February 2, 2015
At Fast Horse, we’re lucky to work with some clients who are pretty fun. In fact, I’d venture to say that all of our clients are fun, funny and engaging people. We see it every day — in the emails and conference calls we share with them, in the little in-jokes that develop, in the well-wishes and hugs we exchange at the end of a project.
And, of course, the work we actually make often strikes a chord that’s not the same old campaign you’ve seen every day. On the whole, the work we get to do is order of magnitude funnier than your average law firm’s advertising.
Of course, it’s no secret that it’s harder every day to make a lasting impact on consumers when the dang media landscape is so — what’s the word? Media thinkers always say it’s “crowded,” or “loud,” or “busy.” But, to this casual observer, “busy” doesn’t even begin to describe the volume, frequency and intensity of the media blur these days. I’d more accurately call it “frenzied.”
So, allow me to be contrarian: When you’re competing in a frenzied market, why go subtle? Why go sincere or direct or “safe”? (I realize this kind of mentality in business leads to Ponzi schemes and stock-market collapses, but bear with me.) If you have to compete with frenzy, go crazy.
And, to this 25-year-old guy who grew up with a strong vein of irony and detachment, there’s no smarter way to go crazy than to have Tim & Eric handle your creative. For the unfamiliar: Tim Heidecker and Eric Wareheim are two actors/directors/cultural visionaries and longtime best friends who have disturbed the borders of comedy for the past decade-plus. You either think they’re funny or not, so apologies if I lose you beyond this point.
Their breakthrough program was “Tim & Eric Awesome Show, Great Job!” which aired on Adult Swim from 2007 to 2010. They’ve said in interviews that it was their interpretation of late-night public-access television, complete with inane segments, hapless and unschooled actors — and totally gonzo faux advertisements.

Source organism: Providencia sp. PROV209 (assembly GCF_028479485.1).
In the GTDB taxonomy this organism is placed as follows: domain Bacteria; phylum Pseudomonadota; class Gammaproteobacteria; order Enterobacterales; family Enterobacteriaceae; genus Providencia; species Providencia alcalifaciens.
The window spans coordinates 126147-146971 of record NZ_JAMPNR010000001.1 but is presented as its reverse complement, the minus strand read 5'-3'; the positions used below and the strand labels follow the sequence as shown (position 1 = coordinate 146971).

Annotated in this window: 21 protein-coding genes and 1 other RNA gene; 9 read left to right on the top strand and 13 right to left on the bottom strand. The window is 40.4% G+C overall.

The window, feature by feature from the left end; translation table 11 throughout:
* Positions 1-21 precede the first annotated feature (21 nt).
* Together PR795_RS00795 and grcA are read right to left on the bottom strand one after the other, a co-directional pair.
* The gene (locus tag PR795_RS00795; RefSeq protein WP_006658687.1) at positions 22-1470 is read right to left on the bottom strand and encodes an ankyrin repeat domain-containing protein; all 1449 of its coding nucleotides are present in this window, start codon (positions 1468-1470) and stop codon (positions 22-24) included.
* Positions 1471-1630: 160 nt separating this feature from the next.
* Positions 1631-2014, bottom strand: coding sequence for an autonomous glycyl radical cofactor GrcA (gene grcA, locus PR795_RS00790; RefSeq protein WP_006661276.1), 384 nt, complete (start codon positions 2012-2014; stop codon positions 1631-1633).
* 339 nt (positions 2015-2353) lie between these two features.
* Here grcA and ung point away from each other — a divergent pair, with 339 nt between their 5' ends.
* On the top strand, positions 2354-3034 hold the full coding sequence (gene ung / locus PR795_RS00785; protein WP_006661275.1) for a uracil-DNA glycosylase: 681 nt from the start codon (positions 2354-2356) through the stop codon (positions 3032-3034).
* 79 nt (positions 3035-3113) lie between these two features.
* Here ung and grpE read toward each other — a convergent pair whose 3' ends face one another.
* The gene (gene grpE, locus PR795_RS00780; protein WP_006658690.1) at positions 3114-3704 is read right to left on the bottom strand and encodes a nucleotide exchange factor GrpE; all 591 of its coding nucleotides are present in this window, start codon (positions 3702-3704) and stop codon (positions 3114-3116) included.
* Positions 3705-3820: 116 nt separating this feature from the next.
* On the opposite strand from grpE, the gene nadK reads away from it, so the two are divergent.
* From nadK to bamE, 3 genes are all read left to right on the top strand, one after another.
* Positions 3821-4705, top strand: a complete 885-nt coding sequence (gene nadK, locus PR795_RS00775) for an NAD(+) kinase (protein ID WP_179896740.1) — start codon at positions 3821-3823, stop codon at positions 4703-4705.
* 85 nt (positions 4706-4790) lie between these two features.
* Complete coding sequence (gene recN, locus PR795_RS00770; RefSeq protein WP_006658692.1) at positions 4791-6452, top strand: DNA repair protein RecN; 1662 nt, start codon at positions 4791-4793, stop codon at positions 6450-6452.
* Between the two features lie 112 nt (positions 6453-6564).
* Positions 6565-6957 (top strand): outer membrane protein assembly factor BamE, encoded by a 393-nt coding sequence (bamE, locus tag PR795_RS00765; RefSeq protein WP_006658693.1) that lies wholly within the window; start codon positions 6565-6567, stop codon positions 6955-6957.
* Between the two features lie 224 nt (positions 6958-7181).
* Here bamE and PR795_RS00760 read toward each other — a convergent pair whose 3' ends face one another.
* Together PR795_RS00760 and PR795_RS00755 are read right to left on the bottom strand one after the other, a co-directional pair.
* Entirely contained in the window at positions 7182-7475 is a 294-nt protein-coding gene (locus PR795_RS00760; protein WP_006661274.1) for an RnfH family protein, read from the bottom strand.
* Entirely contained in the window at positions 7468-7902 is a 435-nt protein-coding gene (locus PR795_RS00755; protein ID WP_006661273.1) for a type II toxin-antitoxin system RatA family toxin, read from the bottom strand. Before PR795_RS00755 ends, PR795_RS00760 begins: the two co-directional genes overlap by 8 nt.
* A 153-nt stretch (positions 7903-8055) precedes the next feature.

They’ve since moved on to other endeavors — live tours, spinoffs, specials, an actually-in-theaters movie and now a book. More importantly, they’ve moved from poking the edges of advertising culture to actually affecting it themselves by directing some of the most memorable commercials I’ve seen.
Their jump into commercial advertising started with 2007’s “A Vodka Movie,” in which Tim, Eric and beloved actor Zach Galifianakis were given a creative budget, with only one stipulation: mention Absolut Vodka somehow. Here’s “Part One,” which later spawned a “Part Two” and “Part Three,” and ultimately developed a strange and dark kind of narrative.
Here’s a recent commercial for GE, starring a magnificently coiffed Jeff Goldblum and some “unremarkable nobodies.”
And, of course, there’s the Totino’s commercial. Kudos to fellow Minneapolitans Zeus Jones for this piece of genius. Well, prepare yourselves. And headphones, people.
They also directed some pieces of a very memorable recent campaign by Old Spice. Here’s “Nightmare Face.” Men.
Anyway, what I’m trying to say is: You’ll remember these commercials later today. You’ll remember them tomorrow. Maybe you’ll be driving home in three weeks and you’ll say to yourself, “We put up all this wicker, just for you.” And that’s what good advertising should do, even if it’s circular and confusing and doesn’t appeal to absolutely everyone.
If you have a creative budget and you’re planning a video campaign, consider divorcing it from traditional ideas of “effectiveness” and “respectability” and “best practices.” These ideas are getting antiquated, and frankly, my generation — and the one that’s coming up behind it — doesn’t care too much about messaging and traditional venues and larger campaign narratives. What catches us has to be flashier — and possibly less concretely grounded in reality.
If the success of ClickHole shows us anything, snake people are intimately aware of the humor to be found in the blur and flow of the unending media stream. Creating content like a Tim-and-Eric-style advertisement shows a brand’s “who cares” bona fides, which can create respect, loyalty — and possibly purchase intent.
After seeing the Totino’s commercial, I did indeed go out and buy a bag for the first time since I was in seventh grade. And if that’s not evidence of effectiveness, what is?